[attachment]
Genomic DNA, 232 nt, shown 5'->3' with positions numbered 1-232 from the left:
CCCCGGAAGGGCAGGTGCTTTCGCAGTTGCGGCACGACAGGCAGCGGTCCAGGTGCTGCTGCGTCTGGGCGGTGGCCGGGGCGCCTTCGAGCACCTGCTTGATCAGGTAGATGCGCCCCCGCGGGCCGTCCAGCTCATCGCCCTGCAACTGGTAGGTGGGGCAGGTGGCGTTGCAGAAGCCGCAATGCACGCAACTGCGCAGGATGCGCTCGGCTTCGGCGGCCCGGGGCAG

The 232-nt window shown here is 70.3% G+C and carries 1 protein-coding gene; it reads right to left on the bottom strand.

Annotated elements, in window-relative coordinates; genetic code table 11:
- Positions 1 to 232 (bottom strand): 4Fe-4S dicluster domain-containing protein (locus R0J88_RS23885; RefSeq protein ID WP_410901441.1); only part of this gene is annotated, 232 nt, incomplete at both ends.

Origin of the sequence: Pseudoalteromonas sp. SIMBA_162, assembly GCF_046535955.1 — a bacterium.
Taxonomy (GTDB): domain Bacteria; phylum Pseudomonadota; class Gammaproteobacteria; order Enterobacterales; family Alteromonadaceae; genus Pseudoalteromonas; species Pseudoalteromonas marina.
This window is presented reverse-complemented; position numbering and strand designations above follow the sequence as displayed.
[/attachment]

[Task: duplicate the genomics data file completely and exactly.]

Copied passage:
Genomic DNA, 232 nt, shown 5'->3' with positions numbered 1-232 from the left:
CCCCGGAAGGGCAGGTGCTTTCGCAGTTGCGGCACGACAGGCAGCGGTCCAGGTGCTGCTGCGTCTGGGCGGTGGCCGGGGCGCCTTCGAGCACCTGCTTGATCAGGTAGATGCGCCCCCGCGGGCCGTCCAGCTCATCGCCCTGCAACTGGTAGGTGGGGCAGGTGGCGTTGCAGAAGCCGCAATGCACGCAACTGCGCAGGATGCGCTCGGCTTCGGCGGCCCGGGGCAG

The 232-nt window shown here is 70.3% G+C and carries 1 protein-coding gene; it reads right to left on the bottom strand.

Annotated elements, in window-relative coordinates; genetic code table 11:
- Positions 1 to 232 (bottom strand): 4Fe-4S dicluster domain-containing protein (locus R0J88_RS23885; RefSeq protein ID WP_410901441.1); only part of this gene is annotated, 232 nt, incomplete at both ends.

Origin of the sequence: Pseudoalteromonas sp. SIMBA_162, assembly GCF_046535955.1 — a bacterium.
Taxonomy (GTDB): domain Bacteria; phylum Pseudomonadota; class Gammaproteobacteria; order Enterobacterales; family Alteromonadaceae; genus Pseudoalteromonas; species Pseudoalteromonas marina.
This window is presented reverse-complemented; position numbering and strand designations above follow the sequence as displayed.